A 16 Guidelines view on
Contentment is a state of mind that has nothing to do with money, objects, or other people. Nor does it concern itself with how much we have, or how little. Instead, it’s about finding a point of stillness within ourselves which allows us to be quietly happy whatever our situation might be, and to be at peace with who we are.
How do we experience contentment? It can be as easy – and yet as radical – as taking a breath in, and deciding to release everything that makes us feel anxious and dissatisfied as we breathe out. Try settling deeply and quietly in a traffic jam, in the middle of an argument, or when tears are close. Let the commotion of the world simply come to rest. Is it possible to taste the experience of surrender and release?
Unless we learn to live in the moment, and to accept it as it is, we may never function well or feel fully alive. Contentment releases us from the restless desires that drive us blindly forward, and which prevent us from being open to the needs and gifts of others. It frees us up to direct our energy in fresh and more conscious ways. Can we discover how to enjoy contentment despite the hurry and worry of our contemporary existence?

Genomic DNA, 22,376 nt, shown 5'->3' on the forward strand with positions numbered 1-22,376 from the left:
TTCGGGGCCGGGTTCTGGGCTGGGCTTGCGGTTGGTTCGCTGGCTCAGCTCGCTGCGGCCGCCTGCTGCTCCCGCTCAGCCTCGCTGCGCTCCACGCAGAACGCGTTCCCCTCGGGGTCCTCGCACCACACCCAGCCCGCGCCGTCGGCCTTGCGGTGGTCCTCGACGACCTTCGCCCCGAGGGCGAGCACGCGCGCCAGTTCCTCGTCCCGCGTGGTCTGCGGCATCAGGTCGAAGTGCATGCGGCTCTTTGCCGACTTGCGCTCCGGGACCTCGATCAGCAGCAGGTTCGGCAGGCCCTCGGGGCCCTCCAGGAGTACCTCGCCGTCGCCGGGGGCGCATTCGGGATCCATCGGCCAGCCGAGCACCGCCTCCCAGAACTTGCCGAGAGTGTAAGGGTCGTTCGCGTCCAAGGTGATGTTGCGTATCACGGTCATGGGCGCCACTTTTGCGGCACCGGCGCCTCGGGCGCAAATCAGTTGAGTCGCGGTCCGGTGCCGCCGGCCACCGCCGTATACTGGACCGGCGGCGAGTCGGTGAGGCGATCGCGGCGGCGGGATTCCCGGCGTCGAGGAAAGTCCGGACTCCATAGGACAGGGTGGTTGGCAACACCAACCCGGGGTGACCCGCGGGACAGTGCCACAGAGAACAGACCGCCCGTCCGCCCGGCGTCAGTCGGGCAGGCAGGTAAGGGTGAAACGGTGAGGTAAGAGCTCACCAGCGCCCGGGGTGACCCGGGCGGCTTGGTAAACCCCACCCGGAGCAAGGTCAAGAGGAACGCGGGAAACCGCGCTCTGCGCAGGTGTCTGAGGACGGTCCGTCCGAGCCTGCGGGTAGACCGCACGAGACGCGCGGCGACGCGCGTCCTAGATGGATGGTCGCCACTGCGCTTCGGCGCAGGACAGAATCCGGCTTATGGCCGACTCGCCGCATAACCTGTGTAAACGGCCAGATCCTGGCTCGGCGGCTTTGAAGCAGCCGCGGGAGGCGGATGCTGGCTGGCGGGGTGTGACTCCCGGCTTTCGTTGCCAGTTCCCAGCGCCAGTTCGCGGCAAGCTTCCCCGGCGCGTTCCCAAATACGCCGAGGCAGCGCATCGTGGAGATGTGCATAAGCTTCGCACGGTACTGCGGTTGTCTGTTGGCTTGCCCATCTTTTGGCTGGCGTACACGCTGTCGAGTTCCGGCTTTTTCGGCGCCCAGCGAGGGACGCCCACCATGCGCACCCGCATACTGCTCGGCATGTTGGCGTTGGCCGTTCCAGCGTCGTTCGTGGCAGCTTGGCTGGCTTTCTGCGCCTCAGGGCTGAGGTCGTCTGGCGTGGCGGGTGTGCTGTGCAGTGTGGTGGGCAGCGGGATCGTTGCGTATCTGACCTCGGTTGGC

The art of being satisfied with who we are and what we have
A reflection on
The benefits of
develop the ability to enjoy what we already have, instead of being relentlessly driven by desire
help us find peace and happiness in our everyday life and relationships
slow down the cycle of living faster, consuming more, and destroying the environment
Did you know?
For young people, 60% of happiness is about excitement, say scientists at the University of Pennsylvania. In contrast, as we get older we associate 80% of happiness with ‘peacefulness’.
Research found that people who practiced meditation at least three times per week, compared to those who didn’t, were better able to deal with stress. Creating this time of calm in the day builds positive emotions of interest and contentment, which helps people realize feelings of centeredness that they may not have realized before.
The belief that high income is associated with good mood is widespread but mostly illusory. People with above-average income are relatively satisfied with their lives but are barely happier than others in moment-to-moment experience. They also tend to be more tense, and do not spend more time in particularly enjoyable activities. Moreover, the effect of income on life satisfaction seems to be transient.
‘I had the blues because I had no shoes, until upon the street, I met a man who had no feet.’
‘He is rich who is content with the least; for contentment is the wealth of nature.’